Cisplatin/Gemcitabine Shows Improvements in Worst Breast Cancer Subtype


Germline BRCA mutations and other HR genes may offer biomarkers for response to this treatment.

Extended follow-up from a randomized trial confirmed that a regimen of cisplatin plus gemcitabine (GP) offers superior efficacy over paclitaxel plus gemcitabine (GT) as first-line treatment of patients with triple-negative breast cancer (TNBC). Germline BRCA mutations and other homologous recombination (HR) genes may offer biomarkers for response to this treatment.

“TNBC has the worst prognosis among all subtypes of breast cancer, featuring genomic instability due to abnormal DNA repair systems caused by mutations in BRCA1/2 and/or other genes involved in HR repair mechanisms,” wrote study authors led by Xichun Hu, MD, of Fudan University Shanghai Cancer Center in China. The new analysis was published in Annals of Oncology.

The updated analysis included a total of 212 patients with TNBC. Over a median follow-up period of 54.73 months, the median progression-free survival (PFS) was 7.73 months with GP and 6.07 months with GT (P = .005). There were no statistically significant differences between the groups with regard to overall survival.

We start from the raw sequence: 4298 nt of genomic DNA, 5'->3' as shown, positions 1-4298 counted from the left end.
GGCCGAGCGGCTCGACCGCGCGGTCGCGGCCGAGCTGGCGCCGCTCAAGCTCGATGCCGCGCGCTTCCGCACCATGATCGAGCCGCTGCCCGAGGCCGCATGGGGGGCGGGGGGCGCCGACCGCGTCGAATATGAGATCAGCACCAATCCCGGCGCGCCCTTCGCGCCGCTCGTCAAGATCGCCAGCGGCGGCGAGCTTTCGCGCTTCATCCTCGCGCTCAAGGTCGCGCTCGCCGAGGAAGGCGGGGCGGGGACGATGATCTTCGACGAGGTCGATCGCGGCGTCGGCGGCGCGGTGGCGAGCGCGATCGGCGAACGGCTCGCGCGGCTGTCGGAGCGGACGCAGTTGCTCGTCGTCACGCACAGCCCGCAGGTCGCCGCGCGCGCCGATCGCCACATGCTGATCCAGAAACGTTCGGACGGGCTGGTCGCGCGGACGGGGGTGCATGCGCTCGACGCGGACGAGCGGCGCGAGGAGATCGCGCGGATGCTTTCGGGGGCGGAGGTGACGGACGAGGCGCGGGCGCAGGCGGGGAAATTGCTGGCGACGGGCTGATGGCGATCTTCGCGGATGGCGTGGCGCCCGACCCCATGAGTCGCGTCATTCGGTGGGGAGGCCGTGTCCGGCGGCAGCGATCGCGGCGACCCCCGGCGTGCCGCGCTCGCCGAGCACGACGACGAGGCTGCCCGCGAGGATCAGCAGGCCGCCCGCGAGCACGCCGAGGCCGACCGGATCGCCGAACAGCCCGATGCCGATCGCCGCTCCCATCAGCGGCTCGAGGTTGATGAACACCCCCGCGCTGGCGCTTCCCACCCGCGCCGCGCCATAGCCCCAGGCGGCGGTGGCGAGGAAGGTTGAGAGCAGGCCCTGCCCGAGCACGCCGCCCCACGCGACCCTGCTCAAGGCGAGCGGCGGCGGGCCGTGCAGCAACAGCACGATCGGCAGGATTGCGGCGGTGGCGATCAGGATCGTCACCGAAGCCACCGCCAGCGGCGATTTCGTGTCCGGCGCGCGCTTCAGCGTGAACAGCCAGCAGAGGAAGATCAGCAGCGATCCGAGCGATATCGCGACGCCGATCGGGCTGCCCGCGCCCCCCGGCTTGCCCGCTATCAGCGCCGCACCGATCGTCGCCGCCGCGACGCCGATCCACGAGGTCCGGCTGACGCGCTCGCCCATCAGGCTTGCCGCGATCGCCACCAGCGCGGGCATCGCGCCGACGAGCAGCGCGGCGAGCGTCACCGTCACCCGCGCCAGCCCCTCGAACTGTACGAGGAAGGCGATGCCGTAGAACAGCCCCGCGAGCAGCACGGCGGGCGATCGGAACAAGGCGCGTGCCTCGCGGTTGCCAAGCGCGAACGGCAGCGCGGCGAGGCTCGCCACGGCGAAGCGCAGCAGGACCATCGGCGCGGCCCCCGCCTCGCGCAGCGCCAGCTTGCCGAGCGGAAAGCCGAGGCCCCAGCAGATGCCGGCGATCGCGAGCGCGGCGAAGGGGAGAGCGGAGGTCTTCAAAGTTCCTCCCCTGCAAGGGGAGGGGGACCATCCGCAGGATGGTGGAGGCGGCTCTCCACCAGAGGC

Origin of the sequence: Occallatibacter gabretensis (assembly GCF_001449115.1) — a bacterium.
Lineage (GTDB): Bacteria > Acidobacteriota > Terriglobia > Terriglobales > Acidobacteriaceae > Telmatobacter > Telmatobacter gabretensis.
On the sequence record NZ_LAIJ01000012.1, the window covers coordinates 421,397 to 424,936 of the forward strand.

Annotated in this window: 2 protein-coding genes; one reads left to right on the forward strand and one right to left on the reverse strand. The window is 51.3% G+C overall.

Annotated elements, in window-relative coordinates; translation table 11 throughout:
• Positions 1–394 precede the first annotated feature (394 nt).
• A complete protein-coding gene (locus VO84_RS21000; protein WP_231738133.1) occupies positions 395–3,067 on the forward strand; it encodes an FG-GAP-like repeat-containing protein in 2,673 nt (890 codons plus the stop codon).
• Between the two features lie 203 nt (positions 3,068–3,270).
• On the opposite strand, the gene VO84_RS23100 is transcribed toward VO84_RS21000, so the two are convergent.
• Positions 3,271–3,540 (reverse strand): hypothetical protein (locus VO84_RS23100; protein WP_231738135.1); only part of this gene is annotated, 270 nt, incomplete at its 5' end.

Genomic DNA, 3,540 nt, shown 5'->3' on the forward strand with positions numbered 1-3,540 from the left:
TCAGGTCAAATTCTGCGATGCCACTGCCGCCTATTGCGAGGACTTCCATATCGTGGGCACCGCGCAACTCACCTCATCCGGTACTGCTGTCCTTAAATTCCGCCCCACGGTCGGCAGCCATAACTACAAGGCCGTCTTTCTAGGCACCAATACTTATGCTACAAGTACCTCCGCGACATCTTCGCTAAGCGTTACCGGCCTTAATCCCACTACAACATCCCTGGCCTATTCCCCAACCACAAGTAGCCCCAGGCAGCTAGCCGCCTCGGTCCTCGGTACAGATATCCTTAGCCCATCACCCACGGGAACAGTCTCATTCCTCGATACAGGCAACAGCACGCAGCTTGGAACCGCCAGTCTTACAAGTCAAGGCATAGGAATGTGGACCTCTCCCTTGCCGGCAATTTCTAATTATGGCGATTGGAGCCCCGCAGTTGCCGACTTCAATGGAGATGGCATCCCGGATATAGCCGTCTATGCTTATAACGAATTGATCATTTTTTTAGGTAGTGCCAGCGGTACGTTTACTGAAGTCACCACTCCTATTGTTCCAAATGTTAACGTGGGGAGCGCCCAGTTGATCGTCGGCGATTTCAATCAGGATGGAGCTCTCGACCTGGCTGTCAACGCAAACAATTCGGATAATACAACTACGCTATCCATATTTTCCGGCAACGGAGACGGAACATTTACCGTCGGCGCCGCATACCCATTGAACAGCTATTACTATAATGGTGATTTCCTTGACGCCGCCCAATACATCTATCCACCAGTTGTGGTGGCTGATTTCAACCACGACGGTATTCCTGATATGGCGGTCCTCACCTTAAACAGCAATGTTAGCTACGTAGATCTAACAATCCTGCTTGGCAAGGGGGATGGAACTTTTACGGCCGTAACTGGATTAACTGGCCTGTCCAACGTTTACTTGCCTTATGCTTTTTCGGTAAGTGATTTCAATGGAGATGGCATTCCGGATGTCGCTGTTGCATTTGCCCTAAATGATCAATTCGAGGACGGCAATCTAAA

Patients with at least one pathogenic or likely-pathogenic mutation in any of 28 HR genes were classified as HR-deficient (HRD). The HRD patients had significantly longer overall survival, at 24.07 months, compared with 18.03 months in non-HRD patients (P = .006).

There was a significant interaction seen between HR status and treatment for both PFS and overall response rate (ORR). HR deficiency correlated with a median PFS of 10.37 months, compared with 4.30 months, and the difference in ORR was 71.9% vs 38.7%. No significant interaction was seen between germline BRCA1/2 status and treatment with regard to PFS.

Patients with germline BRCA1/2 mutations had a numerically higher ORR with GP than with GT (83.3% vs 37.5%; P = .086). Similarly, they had a numerically longer PFS with GP than with GT, at 8.90 months vs 3.20 months (P = .459). There was no evidence of difference in efficacy in those with wild-type BRCA1/2.

Programmed death ligand 1 (PD-L1) expression was assessed in just under half the cohort (48.3%), and there was no significant interaction seen between PD-L1 status and treatment.

“We identified germline BRCA1/2 mutations and HRD as possible biomarkers for better performance of platinum doublet, and we recommend routine germline BRCA1/2 detection,” the authors concluded. They developed a composite risk model using these markers, but noted that validation in larger clinical trials is still needed.

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